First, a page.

Monday, April 19, 2010

Brian Walker Interview, Part III

"Every child is an artist. The problem is how to remain an artist once we grow up." ~Pablo Picasso

Last week I had a good dialogue with Brian Walker, co-founder of, that seemed worthy of a wider hearing. We had been talking about the impact the Internet has made on the art scene and a little about the challenges for emerging artists in finding an audience for the work or connecting with buyers. This is the final section of that discussion.


E: When I was in college, I was going through the arts program preparing to be an art major and I remember reading an article about Mark Tobey, how he was discovered at like 45. It was inspiring and gave me hope. I just wrote about this on my blog a few weeks ago, this book of interviews with Duchamp, and Hans Hoffman, Edward Hopper, Mark Tobey, and in the book you read that the guy had gone to Europe, he was with Gertrude Stein, he'd been in New York so when he was discovered at 45, he had already been part of the art scene for 20 years. He wasn't just discovered. He'd been doing things.

BW: It finally paid off.

E: Yeah.

BW: So I think what part of my frustration is for artists, is that I think some of this whole starving artists thing is self created. I think that any product, and I'm not trying to productize art, don't get me wrong, I don't want to make it a commodity because it's not, but there are basic steps that every artist should be taking to get themselves out there. You know, artists on our site for the most part, new guys now under the new way that we market, they're being seen. Their work can be seen by 4000 people in 2 or 3 months, and while sales aren't great right now which is partly the economy, partly because the Internet's not fully realized yet and partly because it takes a while, art's not necessarily an impulsive buy, especially when it's a readily available all over the place. But it takes time. I've always referred to this as a marathon not a sprint. You've got to be out there and that's the bottom line.

E: How big is the art market today? I have numbers for snowmobiles, how many snowmobiles are sold in a year, or what the sales are for amusement parks, diesel trucks, and sports betting. How much is being sold in the art scene if you extract Sotheby's million dollar auctions?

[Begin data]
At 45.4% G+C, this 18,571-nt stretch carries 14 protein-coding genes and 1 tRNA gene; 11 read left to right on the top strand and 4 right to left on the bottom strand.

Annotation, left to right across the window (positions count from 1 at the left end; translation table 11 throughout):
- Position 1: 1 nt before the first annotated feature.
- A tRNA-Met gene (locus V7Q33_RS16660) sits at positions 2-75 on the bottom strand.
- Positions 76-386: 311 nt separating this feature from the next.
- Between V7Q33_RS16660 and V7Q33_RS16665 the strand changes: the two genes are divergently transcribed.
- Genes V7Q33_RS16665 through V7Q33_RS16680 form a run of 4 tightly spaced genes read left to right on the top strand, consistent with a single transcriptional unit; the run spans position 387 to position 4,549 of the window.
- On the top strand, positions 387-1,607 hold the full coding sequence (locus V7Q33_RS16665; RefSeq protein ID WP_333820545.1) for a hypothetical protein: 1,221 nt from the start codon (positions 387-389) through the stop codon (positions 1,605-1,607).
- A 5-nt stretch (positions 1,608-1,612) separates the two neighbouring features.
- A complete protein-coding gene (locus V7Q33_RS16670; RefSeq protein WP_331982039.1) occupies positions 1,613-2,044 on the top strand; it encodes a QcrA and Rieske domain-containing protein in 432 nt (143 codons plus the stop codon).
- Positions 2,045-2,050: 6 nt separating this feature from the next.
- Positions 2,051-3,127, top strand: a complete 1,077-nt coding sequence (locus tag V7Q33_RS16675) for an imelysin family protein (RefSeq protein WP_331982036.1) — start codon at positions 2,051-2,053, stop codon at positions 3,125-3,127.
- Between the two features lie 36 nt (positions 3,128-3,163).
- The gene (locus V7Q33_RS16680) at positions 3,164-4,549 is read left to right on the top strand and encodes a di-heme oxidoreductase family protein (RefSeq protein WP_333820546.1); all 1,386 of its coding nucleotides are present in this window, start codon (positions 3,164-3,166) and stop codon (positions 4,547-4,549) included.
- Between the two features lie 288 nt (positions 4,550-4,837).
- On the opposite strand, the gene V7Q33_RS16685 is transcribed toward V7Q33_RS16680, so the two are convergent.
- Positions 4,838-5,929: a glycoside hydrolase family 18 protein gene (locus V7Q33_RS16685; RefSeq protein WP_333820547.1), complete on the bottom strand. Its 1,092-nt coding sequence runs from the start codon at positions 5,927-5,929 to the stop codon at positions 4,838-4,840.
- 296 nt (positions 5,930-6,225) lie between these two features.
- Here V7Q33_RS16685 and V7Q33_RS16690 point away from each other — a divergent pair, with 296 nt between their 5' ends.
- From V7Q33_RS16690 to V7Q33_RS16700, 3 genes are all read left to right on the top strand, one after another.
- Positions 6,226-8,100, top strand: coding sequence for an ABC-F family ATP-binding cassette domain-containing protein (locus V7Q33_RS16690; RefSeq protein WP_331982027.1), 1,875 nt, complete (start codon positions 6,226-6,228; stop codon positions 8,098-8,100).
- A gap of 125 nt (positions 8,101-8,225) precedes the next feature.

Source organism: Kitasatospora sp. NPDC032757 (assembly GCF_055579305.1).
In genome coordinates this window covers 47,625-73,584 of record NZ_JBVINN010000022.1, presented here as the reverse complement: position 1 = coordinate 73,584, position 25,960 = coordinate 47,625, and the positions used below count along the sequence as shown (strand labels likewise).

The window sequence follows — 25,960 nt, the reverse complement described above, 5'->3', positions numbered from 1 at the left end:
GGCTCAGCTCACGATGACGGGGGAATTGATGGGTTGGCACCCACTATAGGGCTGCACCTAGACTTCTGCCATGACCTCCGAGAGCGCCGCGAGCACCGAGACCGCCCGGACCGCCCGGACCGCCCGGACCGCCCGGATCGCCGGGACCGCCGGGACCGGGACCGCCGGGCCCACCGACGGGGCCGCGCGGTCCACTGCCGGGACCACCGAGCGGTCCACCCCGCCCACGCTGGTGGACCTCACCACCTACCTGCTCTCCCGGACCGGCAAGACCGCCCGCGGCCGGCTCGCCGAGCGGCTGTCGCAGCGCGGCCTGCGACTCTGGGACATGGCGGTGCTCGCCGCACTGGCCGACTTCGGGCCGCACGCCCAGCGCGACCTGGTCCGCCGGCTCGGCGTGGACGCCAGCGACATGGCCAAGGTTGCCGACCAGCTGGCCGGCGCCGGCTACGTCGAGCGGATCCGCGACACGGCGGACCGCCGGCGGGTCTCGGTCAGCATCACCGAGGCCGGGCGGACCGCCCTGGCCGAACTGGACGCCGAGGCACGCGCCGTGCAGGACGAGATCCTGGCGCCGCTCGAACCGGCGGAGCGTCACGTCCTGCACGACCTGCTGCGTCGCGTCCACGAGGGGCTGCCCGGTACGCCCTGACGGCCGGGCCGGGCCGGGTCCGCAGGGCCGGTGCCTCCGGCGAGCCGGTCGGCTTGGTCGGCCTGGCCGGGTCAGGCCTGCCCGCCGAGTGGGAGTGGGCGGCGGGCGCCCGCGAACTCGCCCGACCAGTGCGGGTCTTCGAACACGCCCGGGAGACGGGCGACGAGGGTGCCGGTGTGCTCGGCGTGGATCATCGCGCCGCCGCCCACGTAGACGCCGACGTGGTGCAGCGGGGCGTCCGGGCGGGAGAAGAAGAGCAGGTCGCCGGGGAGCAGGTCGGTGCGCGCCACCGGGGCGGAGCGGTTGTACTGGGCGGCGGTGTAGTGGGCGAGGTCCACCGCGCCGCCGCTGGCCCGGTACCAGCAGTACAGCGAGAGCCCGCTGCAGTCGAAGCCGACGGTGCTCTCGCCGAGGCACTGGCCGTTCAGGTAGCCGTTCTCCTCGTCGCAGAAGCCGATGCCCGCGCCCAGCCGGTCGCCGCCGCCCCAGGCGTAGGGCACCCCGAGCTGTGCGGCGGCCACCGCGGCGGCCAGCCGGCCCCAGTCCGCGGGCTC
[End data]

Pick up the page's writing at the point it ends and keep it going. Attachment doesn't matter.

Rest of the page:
BW: I can't answer it. I'm a data guy. I'm actually working on a subproject right now that's part of what I did in my previous life, a lot of analytic works for large clients, and analyzing their data. A lot of this is not available. I've had a really hard time sort of compiling, how much art, not from the Sotheby's perspective, but how much art was sold last year?

E: Right.

BW: It's really really tough to get a figure.

E: I know, I was trying to find that myself.

BW: I can tell you this, that in the research that I did, on what I considered to be at the time 5 of the top online art market places --these included Boundless Gallery which has now since closed, they were up for 7 years, they closed 2 months ago just about, which is unfortunate, because they had, anyway, that's another story -- but there were 5 of these... and I can't remember if EBSQ was included, but I was able to kind of get a sense... (I joined many of them because I did paint for a while, as more of a hobby; I'm not a good painter although everybody loves my abstracts that are hanging on my walls, but that's beside the point. I'm a marketer, not an artist but I did try that out and partly just for research and I as able to extract data and understand who was selling. I know that Boundless did an announcement while I was part of them, that they had just reached a million and a half dollars in sales in the first 8 months.) ... I think that the total combined for just 5 sites was somewhere in the neighborhood and I'm kind of reaching back but it was around 10 million dollars, and these are smaller kinds of sites. So maybe that's a little bit of a ballpark, and obviously I don't have all the data. Etsy sells, if you want to call it art, they've got a lot of crafts and things, but they're certainly moving a lot of inventory. The price points are lower, but they still move a lot. I had heard, I think this is right, 25 million? Something like that.

E: That's pretty good volume.

BW: Well they have tons of visitors, too. And then eBay did come out with a report, and again I have all this stuff stored away, I haven't referred to it for a while but eBay had come out with a report on art sales on their site, and it was in the multi million dollar range, but with price points under a hundred dollars.

E: I saw that, and if you're doing giclee prints and it costs you x number of dollars and they sell it for less than what it costs to print it, you're not really in a very good business.

BW: You're not in business.

E: Thanks, Brian, for your time and insights... We'll see where it goes.

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